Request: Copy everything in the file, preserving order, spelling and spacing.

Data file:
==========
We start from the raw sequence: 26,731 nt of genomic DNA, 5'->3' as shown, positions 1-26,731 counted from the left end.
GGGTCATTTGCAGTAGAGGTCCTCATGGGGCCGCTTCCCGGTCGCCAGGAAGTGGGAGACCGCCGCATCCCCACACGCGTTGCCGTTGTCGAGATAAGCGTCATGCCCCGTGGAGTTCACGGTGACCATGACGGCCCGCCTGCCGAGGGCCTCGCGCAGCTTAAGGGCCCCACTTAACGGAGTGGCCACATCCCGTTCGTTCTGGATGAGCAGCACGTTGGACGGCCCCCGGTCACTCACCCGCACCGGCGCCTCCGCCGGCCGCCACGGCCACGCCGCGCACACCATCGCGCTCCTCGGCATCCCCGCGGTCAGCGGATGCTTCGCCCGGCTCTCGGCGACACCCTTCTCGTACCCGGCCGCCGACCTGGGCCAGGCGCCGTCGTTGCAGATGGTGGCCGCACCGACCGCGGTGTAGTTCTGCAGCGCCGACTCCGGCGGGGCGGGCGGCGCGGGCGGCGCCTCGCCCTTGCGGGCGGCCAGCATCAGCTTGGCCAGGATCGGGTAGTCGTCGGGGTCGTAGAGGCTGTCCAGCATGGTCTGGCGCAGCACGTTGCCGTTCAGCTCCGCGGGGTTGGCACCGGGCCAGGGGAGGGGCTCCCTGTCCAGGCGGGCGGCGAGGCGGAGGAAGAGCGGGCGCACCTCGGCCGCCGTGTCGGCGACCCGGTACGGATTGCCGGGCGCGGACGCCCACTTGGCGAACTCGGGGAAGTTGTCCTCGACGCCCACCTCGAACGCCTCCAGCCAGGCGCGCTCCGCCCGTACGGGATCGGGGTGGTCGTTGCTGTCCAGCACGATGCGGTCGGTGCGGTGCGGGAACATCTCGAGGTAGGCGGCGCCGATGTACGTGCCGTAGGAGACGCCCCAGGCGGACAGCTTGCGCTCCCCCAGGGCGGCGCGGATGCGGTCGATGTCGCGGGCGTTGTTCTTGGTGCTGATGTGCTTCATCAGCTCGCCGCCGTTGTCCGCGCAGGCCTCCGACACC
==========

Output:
We start from the raw sequence: 26,731 nt of genomic DNA, 5'->3' as shown, positions 1-26,731 counted from the left end.
GGGTCATTTGCAGTAGAGGTCCTCATGGGGCCGCTTCCCGGTCGCCAGGAAGTGGGAGACCGCCGCATCCCCACACGCGTTGCCGTTGTCGAGATAAGCGTCATGCCCCGTGGAGTTCACGGTGACCATGACGGCCCGCCTGCCGAGGGCCTCGCGCAGCTTAAGGGCCCCACTTAACGGAGTGGCCACATCCCGTTCGTTCTGGATGAGCAGCACGTTGGACGGCCCCCGGTCACTCACCCGCACCGGCGCCTCCGCCGGCCGCCACGGCCACGCCGCGCACACCATCGCGCTCCTCGGCATCCCCGCGGTCAGCGGATGCTTCGCCCGGCTCTCGGCGACACCCTTCTCGTACCCGGCCGCCGACCTGGGCCAGGCGCCGTCGTTGCAGATGGTGGCCGCACCGACCGCGGTGTAGTTCTGCAGCGCCGACTCCGGCGGGGCGGGCGGCGCGGGCGGCGCCTCGCCCTTGCGGGCGGCCAGCATCAGCTTGGCCAGGATCGGGTAGTCGTCGGGGTCGTAGAGGCTGTCCAGCATGGTCTGGCGCAGCACGTTGCCGTTCAGCTCCGCGGGGTTGGCACCGGGCCAGGGGAGGGGCTCCCTGTCCAGGCGGGCGGCGAGGCGGAGGAAGAGCGGGCGCACCTCGGCCGCCGTGTCGGCGACCCGGTACGGATTGCCGGGCGCGGACGCCCACTTGGCGAACTCGGGGAAGTTGTCCTCGACGCCCACCTCGAACGCCTCCAGCCAGGCGCGCTCCGCCCGTACGGGATCGGGGTGGTCGTTGCTGTCCAGCACGATGCGGTCGGTGCGGTGCGGGAACATCTCGAGGTAGGCGGCGCCGATGTACGTGCCGTAGGAGACGCCCCAGGCGGACAGCTTGCGCTCCCCCAGGGCGGCGCGGATGCGGTCGATGTCGCGGGCGTTGTTCTTGGTGCTGATGTGCTTCATCAGCTCGCCGCCGTTGTCCGCGCAGGCCTCCGACACC